Yesterday, I listened to episode 1,856 of the dotnet rocks podcast with guest Layla Porter, Developer Advocate at VMWare. The show discussed "Modular Monoliths"; and, was one of those exciting moments in which I learned that the mental model I've constructed about an idea is completely wrong. That is to say, a "modular monolith" is not at all what I thought it was.
When I first heard the term "modular monolith", I assumed that it simply meant a monolithic codebase with well-defined boundaries. And, more to the point, I assumed that those boundaries were drawn around domain models. As such, I figured that a modular monolith would have separate modules for "Users" and "Products" and "Invoices" and "Preferences" and so on.
To be clear, I had no reason to assume any of this - it's just how my brain decided to fill-in my gaps in understanding.
On the podcast, Layla did not discuss modularity in terms of "features" or "domain models" (the way I had initially considered it). Instead, she discussed it in terms of "synchronicity": which areas of the application had to block-and-wait in order to produce the response for the user; and, which areas of the application could take place asynchronously without creating a poor user experience (UX).
The way I interpreted this is that everything required to construct the user response should be in the same module. That is, everything with a synchronous dependency should be grouped together. The only code that can reside in "other modules" is the code that can be executed in the background at a later time.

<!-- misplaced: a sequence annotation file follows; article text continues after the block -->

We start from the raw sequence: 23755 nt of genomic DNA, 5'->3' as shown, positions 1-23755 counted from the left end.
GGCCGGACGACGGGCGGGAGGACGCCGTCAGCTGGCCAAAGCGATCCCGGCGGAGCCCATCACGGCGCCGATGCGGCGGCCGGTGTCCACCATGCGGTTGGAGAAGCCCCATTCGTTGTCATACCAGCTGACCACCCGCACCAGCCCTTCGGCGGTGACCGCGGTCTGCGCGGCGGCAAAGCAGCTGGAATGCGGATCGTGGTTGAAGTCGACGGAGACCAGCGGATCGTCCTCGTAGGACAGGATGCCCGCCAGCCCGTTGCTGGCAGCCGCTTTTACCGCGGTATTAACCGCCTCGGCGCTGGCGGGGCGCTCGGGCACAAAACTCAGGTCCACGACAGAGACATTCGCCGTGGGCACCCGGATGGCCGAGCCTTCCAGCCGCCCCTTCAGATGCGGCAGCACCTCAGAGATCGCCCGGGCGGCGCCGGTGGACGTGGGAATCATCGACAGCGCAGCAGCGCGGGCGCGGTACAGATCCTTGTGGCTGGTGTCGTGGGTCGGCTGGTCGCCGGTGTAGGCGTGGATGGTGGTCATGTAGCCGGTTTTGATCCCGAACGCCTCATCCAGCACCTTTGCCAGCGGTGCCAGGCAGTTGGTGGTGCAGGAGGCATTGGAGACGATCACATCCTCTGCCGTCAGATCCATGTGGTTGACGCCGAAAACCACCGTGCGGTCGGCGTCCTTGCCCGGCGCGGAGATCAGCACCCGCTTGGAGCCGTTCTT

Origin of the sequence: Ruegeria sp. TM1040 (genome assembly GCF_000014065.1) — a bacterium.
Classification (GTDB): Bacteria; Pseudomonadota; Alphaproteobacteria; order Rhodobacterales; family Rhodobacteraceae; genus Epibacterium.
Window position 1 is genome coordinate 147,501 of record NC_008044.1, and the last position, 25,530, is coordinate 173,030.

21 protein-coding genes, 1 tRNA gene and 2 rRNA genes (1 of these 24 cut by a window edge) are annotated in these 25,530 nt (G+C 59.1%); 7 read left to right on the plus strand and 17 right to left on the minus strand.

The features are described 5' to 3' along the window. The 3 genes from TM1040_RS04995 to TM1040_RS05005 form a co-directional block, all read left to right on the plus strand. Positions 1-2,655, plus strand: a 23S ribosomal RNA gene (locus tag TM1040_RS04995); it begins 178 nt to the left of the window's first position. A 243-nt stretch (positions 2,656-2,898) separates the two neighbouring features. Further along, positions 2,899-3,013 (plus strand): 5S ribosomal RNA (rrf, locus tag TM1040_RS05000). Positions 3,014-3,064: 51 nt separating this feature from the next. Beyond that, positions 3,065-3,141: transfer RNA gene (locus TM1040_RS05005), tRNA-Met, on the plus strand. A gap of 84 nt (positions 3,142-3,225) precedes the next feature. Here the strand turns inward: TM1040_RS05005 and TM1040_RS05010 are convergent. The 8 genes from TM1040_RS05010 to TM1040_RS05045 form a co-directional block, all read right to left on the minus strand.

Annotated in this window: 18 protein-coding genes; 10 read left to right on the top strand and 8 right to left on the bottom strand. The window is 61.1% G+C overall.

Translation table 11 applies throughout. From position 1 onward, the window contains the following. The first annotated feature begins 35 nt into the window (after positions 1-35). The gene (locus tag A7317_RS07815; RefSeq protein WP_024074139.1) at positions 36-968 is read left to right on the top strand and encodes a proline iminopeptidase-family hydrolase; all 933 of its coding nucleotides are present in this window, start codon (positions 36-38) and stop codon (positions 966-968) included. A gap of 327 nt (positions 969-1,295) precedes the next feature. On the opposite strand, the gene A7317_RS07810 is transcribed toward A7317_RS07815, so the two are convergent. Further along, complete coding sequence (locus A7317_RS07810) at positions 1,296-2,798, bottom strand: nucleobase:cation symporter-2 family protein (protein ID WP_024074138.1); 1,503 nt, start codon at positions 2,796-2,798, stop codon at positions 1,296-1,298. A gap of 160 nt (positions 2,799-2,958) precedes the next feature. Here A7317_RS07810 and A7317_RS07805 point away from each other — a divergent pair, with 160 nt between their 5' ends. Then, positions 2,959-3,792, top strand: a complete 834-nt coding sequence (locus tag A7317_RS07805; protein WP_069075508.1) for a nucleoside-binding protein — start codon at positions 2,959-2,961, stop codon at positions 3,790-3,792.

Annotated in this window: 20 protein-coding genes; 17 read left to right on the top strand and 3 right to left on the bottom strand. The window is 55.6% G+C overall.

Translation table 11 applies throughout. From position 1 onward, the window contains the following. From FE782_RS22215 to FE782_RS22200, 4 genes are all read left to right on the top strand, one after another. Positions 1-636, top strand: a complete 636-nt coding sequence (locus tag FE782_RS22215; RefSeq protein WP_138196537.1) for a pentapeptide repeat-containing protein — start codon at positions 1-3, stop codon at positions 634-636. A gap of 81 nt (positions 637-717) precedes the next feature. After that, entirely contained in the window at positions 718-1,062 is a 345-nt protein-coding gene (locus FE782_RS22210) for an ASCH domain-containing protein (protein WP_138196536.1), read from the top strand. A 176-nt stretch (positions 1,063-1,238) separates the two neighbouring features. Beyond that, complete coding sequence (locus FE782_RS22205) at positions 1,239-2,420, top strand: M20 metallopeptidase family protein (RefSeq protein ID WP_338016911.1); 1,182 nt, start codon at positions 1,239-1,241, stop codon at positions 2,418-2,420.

ASIDE: Layla also advocated for using some form of "messaging" to communicate between modules, even they are located within the same monolith.
When I reflect back on previous conversations about "modular monoliths", this new understanding makes so much more sense. Consider the concept of evolving a modular monolith into a distributed microservices architecture: If different modules were synchronously dependent, breaking them apart would lead to synchronously dependent microservices. Which — we now know after years of fumbling through distributed systems — is really just a distributed monolith.
Which is, of course, the worst of all possible outcomes: all the complexity of a distributed system architecture combined with all the complexity of a monolith.
If, on the other hand, monolithic module boundaries are draw around synchronicity constraints, then splitting a modular monolith into a distributed services architecture would have no real bearing on how the application operated. Asynchronous communication would remain asynchronous; and, the user's experience would never degrade (since all synchronous dependencies were still collocated within the same module / service).
This isn't the first time I've been totally misguided by my own assumptions. And, I'm sure it won't be my last. But, at least I now have a more clear understanding of what a modular monolith is. Which, in turn, helps me better understand what a beneficial microservices architecture could look like. Thanks Layla Porter!
Epilogue on Choosing Microservices
On the podcast, Layla talked about helping people understand whether or not a microservices architecture would make sense for them. She summed it up as follows:
If you can't answer YES right away, then the answer is No.
I like it!